In the UK, Imnovid® (pomalidomide) was assessed by NICE in 2015 but was not recommended because the ICER submitted by the manufacturer was considered too high (over £50,000 per QALY gained against bortezomib). On the clinical assessment, progression-free survival (PFS) and OS were the key clinical evaluation criteria along with unmet need, end of life, and health-related quality of life (HRQoL). Access to Imnovid for patients in the UK was subsequently provided through funding by the Cancer Drug Fund (CDF). In a reversal of the 2015 evaluation, Imnovid was recently recommended by NICE for “routine use” in England and Wales based on new data submitted in 2016. In 2014, the SMC recommended against the use of Imnovid as it considered that the economic analysis and the cost/benefit ratio were not sufficient to be recommended in Scotland. In that same year, the manufacturer resubmitted a dossier including a patient access scheme that significantly improved the cost-effectiveness of the therapy. Imnovid was subsequently approved by the SMC, as the medicine significantly increased PFS compared to high dose dexamethasone.

In France, Pomalyst first gained access through the ATU (Autorisation Temporaire d’Utilisation - temporary authorization of use) between 2012 and 2013. In January 2014, it was approved by HAS with an SMR rating of “substantial” and with a moderate improvement of the ASMR.

In Germany, Pomalyst has not been assessed by IQWiG. Due to its orphan designation by the EMA, an improved medical benefit is assumed. On this basis, the Gemeinsamer Bundsausschuss (G-BA) approved Pomalyst for use in Germany in early 2014. The so-called “orphan-drug loophole” applies only to products that do not exceed a sales threshold of €50 million in Germany. As Pomalyst revenue subsequently exceeded this threshold, the manufacturer was required to submit a dossier in 2015 defending the added medical benefit of the product to the German HTA agency. G-BA concluded that there was indication of a considerable therapeutic benefit for patients who were taking high-dose dexamethasone as monotherapy. No additional benefit was determined, however, for patients in whom high-dose dexamethasone was part of a multi-drug regimen.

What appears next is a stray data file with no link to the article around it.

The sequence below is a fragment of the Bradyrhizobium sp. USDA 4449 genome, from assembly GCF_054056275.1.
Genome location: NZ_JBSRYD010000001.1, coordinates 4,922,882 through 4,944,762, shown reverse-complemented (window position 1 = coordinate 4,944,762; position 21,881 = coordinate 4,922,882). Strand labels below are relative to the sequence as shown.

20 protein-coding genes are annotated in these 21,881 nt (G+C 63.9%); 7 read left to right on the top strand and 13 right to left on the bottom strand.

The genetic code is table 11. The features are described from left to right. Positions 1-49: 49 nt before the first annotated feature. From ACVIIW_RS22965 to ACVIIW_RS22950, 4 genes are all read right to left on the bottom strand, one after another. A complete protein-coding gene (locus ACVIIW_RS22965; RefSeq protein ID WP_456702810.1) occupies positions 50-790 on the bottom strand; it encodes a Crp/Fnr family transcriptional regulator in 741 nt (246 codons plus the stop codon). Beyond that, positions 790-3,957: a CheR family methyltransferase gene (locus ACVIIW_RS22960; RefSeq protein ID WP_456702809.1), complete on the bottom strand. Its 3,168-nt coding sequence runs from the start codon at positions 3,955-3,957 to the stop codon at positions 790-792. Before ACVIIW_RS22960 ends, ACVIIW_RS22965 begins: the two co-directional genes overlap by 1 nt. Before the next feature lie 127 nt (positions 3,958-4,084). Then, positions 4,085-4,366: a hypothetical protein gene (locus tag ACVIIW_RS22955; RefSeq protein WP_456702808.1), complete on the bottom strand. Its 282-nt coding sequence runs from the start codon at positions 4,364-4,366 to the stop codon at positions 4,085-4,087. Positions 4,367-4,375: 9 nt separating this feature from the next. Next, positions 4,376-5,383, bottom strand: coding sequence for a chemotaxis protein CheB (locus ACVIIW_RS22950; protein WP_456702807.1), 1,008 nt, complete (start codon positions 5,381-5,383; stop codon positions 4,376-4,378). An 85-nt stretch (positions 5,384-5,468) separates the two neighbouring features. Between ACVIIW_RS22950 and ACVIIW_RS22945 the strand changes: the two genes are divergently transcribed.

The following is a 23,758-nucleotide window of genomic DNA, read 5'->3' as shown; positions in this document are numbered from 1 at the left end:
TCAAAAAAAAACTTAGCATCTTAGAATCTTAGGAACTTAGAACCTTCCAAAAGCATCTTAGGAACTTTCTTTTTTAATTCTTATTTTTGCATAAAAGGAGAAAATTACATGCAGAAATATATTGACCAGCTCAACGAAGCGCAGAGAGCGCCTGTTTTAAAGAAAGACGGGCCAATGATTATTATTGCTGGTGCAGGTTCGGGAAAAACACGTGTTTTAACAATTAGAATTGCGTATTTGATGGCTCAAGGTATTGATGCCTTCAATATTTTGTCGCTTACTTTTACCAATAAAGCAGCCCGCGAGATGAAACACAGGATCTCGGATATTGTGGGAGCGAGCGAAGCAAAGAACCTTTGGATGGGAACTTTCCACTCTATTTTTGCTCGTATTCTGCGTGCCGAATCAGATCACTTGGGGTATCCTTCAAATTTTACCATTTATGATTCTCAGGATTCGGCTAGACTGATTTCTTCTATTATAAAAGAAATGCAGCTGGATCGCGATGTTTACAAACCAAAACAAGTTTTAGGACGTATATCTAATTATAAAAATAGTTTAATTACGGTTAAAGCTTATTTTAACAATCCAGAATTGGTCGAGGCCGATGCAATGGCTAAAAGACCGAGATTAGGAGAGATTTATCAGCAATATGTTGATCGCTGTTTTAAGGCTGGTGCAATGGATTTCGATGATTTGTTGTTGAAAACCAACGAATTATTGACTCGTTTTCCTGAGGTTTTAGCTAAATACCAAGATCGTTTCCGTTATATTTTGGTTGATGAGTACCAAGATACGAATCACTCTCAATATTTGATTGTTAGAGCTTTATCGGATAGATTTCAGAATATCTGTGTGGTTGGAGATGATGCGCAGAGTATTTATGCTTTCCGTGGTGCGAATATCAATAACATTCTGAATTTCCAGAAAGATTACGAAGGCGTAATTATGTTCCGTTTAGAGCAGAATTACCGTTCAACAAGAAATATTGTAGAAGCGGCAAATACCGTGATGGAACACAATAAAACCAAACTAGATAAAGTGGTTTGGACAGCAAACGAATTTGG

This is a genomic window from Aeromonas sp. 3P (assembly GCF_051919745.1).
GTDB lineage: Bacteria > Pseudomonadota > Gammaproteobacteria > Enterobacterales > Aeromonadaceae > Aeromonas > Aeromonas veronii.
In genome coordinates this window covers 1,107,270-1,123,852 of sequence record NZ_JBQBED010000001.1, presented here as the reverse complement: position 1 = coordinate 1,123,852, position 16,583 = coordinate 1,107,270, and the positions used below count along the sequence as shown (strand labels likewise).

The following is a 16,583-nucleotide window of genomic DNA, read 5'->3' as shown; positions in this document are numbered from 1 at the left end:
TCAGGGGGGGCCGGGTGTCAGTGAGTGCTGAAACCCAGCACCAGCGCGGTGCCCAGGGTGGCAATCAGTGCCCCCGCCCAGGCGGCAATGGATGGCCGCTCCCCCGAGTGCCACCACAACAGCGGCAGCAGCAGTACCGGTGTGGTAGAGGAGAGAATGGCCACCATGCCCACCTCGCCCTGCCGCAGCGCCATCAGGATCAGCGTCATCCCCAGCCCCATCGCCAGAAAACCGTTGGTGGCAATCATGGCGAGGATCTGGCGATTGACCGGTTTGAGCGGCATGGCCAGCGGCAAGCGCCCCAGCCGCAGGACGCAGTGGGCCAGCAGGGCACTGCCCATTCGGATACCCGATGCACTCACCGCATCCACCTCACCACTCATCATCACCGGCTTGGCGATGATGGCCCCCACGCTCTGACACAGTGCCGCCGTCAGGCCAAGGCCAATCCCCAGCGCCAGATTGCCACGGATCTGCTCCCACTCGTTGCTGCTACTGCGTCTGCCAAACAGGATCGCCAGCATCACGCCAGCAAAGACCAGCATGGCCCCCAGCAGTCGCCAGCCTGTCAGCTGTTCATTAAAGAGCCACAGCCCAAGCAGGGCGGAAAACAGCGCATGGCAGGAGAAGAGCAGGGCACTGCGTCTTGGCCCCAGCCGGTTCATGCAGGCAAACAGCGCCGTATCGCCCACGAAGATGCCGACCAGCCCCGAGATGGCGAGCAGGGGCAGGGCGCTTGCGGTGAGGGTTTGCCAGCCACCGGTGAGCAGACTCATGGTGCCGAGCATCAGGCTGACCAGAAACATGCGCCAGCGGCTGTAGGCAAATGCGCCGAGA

Farydak (panobinostat) was granted an ATU in France in 2015 based on 1 randomized controlled trial against placebo. The opinion of the transparency committee was released in April 2016, granting a moderate SMR but no ASMR (level V) due to an important toxicity observed during the clinical trials, resulting in Farydak becoming one of the last treatment options (eg, third line-plus) for patients with MM.

For NICE in the UK, Farydak was recommended as a cost-effective treatment option in 2016 for relapsed patients who received at least 2 prior regimens, with an ICER estimated to be less than £25,000 per QALY gained. Farydak is considered an additional treatment option in third line and does not significantly change the sequence of care for patients. In Scotland, Farydak was considered under the end of life and orphan process this year. The SMC recommended Farydak in combination with Velcade and dexamethasone for adult patients with relapsed and/or refractory MM who have received at least 2 prior regimens.

In Germany, Farydak is subject to the same pathway as Pomalyst, as it also has an orphan indication in MM. Therefore the G-BA approved panobinostat for use in Germany with the standard “non-quantifiable” added benefit. It is too early to determine if revenue will exceed the specified threshold and require the manufacturer to subsequently submit a dossier.

Darzalex (daratumumab) was just granted regulatory approval from the EMA in 2016, which explains why it has not yet been widely reviewed by EU HTA agencies. A recent submission to the SMC did not recommend the use of Darzalex by the NHS Scotland, citing insufficient evidence to support the costs relative to the benefits.

Value Assessment in the US

In the US, there are no formal HTA bodies as there are in Europe. Nevertheless, technology assessment by independent groups striving to systematize how we value new health interventions has rapidly emerged over the last 18 months in the form of value assessment frameworks. In particular, treatment options for MM have been evaluated within the American Society of Clinical Oncology (ASCO) Value Framework, the Memorial Sloan Kettering Cancer Center (MSKCC) Drug Abacus, and the National Comprehensive Cancer Network (NCCN) Evidence Blocks™ and by the Institute for Clinical and Economic Review. Primary therapies of interest have included: